On the other hand, WIPO, notably, is the richest international organization in the UN system. With 1,300 employees, a bi-annual budget of around 800 million francs and a pot of 400 million per year, appetites are wetting! Regrettably however, this is an organization which has been traumatized by years of ferocious internal struggles, a staff in revolt against the authoritarianism of its current Director General, efficient but extremely un-empathetic, too busy to arbitrate Western interests without upsetting the Chinese too much and to leave an exit door open in the hope of keeping a position of influence for the future. One number says it all: under his reign, the total number of directors at WIPO rose from 42 to 76 (one for 20 people!) and that of super-directors to 8… It is therefore urgent to do a little less politics and a little more management.
This week, the 83 Ambassadors of the World Intellectual Property Organization's Coordination Committee will nominate a candidate who will be called to lead the Organization from October 1. Six candidates (a Singaporean, a Chinese, a Kazakh, two South Americans and a Ghanaian) are still in the running).
The stakes are enormous and give rise to a battle of an incredible ferocity between the West, led by the United States, who took up the cause of the Singaporean candidate, Daren Tang, who theoretically is supposed to represent the developing countries to their dislike given that Singapore is no longer considered as a developing country. Meanwhile, China, represented by Binying Wang, who has worked for decades at WIPO and has held a senior position for many years. Recently, articles by John Bolton, former head of the Donald Trump Security Council, and Peter Navarro, his trade advisor, declared war on the Chinese candidate in very aggressive terms. The Chinese foreign ministry responded sharply by denouncing the American sabotage manoeuvres.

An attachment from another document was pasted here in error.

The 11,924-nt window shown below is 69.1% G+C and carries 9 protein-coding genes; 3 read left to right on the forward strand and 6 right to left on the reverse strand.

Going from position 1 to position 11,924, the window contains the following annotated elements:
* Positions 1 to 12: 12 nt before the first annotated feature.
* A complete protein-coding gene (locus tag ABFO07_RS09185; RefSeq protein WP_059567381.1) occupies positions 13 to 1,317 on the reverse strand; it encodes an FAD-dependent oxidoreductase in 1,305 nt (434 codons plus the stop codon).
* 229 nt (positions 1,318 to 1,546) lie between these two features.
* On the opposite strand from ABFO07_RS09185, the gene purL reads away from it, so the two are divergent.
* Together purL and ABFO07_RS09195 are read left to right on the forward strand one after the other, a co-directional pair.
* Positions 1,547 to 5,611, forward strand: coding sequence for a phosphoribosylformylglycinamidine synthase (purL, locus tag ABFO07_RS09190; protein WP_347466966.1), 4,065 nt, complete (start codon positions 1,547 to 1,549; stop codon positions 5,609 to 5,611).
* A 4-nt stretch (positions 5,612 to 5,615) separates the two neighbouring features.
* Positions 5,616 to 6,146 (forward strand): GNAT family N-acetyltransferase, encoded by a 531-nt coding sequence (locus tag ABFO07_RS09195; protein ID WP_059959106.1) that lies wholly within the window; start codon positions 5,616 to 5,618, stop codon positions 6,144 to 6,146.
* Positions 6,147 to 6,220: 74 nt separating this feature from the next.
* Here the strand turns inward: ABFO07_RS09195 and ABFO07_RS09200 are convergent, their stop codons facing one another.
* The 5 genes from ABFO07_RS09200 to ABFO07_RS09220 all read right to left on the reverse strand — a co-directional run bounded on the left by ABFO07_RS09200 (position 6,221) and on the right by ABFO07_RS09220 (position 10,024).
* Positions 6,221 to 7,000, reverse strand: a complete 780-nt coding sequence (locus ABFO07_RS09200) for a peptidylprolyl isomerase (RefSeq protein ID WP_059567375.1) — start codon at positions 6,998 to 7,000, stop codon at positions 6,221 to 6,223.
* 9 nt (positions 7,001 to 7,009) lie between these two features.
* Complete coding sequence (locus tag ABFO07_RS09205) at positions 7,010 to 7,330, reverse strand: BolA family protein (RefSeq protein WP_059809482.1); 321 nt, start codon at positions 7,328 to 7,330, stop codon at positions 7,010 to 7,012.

In its latest report on intellectual property indicators, WIPO confirms the spectacular dynamism of China. With 1.5 million patents filed in 2018, almost half of the world total, it is three times better than the United States. The same goes for industrial property applications, brands, designs and plant varieties. Better still, it has posted double-digit growth in all of these areas while its competitors have stagnated or regressed. Switzerland on the other hand ranks 9th in the world. We can see better now why the United States wants to block China’s path. As for the majority developing countries, they are left on the side lines as spectators.
Who will win? In terms of influence, the Singaporean would count on the United States and the European Union (a quarter of the vote), but his abilities to lead are questionable. The Chinese has undoubtedly many years of experience, but, even if Chinese diplomacy is activated, she must face enormous resistance, especially at this time of coronavirus health crisis.
There remains a third candidate, who has been growing in influence little by little over the past weeks of whom everyone may agree on, the Ghanaian Edward Kwakwa. A graduate of Yale, supported by the African Union, he knows the house extremely well having been Legal Counsel of the organization through tumultuous times and presently leads the TK and Global Challenges Department there. He is appreciated by the staff and could, above all, avoid a devastating clash between great powers. In today's environment, it would be by far the most reasonable alternative. If reason prevails ... Let us hope that it does.